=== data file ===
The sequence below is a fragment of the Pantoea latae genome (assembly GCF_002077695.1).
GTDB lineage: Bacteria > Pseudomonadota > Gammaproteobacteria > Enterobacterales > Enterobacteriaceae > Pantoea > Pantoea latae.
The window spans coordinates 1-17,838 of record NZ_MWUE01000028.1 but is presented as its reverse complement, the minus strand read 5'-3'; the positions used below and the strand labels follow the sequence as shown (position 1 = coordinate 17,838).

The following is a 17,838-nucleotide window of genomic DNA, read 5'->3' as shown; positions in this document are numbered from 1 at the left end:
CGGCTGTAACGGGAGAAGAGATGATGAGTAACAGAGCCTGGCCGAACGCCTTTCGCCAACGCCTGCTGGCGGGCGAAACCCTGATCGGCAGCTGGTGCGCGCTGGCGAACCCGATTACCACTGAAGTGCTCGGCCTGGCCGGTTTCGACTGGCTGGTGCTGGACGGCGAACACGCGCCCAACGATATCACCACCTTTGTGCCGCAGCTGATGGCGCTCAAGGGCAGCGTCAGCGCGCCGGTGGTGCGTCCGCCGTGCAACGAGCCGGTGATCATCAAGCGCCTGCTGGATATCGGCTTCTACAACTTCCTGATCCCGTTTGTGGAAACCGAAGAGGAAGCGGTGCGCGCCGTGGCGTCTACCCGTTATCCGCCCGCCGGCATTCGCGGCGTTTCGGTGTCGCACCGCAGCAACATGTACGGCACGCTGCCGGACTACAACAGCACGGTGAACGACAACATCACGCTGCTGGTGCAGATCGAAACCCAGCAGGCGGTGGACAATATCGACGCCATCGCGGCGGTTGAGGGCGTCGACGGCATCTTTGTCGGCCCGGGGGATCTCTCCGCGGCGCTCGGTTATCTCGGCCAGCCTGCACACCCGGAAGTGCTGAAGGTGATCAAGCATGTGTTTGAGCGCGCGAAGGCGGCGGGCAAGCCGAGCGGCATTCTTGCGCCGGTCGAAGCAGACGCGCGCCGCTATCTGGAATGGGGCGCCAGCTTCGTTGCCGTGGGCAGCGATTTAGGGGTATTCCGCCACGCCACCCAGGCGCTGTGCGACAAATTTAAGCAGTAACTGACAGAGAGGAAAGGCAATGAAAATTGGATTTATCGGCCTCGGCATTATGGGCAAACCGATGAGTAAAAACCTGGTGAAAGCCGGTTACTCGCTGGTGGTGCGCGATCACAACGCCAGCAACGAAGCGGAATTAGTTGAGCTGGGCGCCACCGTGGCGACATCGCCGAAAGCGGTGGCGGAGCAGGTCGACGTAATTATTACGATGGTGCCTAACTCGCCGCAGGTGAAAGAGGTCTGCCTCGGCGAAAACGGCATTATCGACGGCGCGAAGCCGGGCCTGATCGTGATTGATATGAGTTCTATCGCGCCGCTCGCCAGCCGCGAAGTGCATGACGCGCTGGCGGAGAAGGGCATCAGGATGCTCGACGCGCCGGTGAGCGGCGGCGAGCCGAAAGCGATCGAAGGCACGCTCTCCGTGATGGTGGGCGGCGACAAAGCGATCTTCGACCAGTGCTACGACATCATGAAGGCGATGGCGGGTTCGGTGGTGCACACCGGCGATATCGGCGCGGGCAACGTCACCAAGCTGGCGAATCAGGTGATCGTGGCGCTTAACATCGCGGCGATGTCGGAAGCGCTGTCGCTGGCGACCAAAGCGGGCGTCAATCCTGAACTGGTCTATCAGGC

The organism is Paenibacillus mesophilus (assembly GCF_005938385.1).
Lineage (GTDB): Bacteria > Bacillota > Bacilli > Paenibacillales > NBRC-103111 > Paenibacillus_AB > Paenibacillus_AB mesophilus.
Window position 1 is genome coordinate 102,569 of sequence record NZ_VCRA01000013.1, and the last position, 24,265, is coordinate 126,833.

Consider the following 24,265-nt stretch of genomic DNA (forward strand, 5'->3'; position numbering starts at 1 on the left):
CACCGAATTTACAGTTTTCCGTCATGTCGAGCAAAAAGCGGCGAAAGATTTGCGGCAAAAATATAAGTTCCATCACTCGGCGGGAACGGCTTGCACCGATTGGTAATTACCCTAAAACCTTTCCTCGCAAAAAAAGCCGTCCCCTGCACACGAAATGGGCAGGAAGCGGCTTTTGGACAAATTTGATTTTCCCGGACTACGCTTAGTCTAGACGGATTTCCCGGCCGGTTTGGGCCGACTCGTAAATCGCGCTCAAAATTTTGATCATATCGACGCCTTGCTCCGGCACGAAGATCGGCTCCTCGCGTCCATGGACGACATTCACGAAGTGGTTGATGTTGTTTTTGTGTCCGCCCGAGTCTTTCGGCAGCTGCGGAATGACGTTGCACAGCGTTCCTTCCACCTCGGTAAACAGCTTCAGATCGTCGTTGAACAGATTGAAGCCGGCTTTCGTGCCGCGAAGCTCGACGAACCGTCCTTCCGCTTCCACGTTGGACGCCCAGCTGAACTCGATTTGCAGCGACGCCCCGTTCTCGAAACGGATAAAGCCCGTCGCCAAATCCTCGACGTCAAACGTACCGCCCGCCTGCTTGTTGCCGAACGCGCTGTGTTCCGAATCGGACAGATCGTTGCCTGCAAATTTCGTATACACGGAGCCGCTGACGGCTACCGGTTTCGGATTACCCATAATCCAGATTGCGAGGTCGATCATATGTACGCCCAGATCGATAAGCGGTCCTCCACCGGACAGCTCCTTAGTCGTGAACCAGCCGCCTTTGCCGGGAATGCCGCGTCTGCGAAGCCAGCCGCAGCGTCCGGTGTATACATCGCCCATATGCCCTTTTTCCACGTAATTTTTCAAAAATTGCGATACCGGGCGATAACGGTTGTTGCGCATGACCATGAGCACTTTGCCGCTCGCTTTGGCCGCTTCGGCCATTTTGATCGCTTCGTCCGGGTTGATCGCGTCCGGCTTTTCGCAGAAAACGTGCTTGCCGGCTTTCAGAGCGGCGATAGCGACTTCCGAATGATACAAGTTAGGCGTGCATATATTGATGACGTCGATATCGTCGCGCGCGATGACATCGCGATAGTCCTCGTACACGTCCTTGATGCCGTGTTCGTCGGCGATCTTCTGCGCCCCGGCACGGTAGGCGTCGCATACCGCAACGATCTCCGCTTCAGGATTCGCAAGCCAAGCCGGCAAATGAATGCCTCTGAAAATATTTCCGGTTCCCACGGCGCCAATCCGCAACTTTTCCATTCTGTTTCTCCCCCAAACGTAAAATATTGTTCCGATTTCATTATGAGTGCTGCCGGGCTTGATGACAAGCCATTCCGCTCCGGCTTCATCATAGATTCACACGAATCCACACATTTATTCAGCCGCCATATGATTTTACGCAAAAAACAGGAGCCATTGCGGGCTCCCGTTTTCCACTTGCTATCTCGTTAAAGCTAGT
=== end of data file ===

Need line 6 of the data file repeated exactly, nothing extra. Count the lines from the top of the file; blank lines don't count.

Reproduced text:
The organism is Paenibacillus mesophilus (assembly GCF_005938385.1).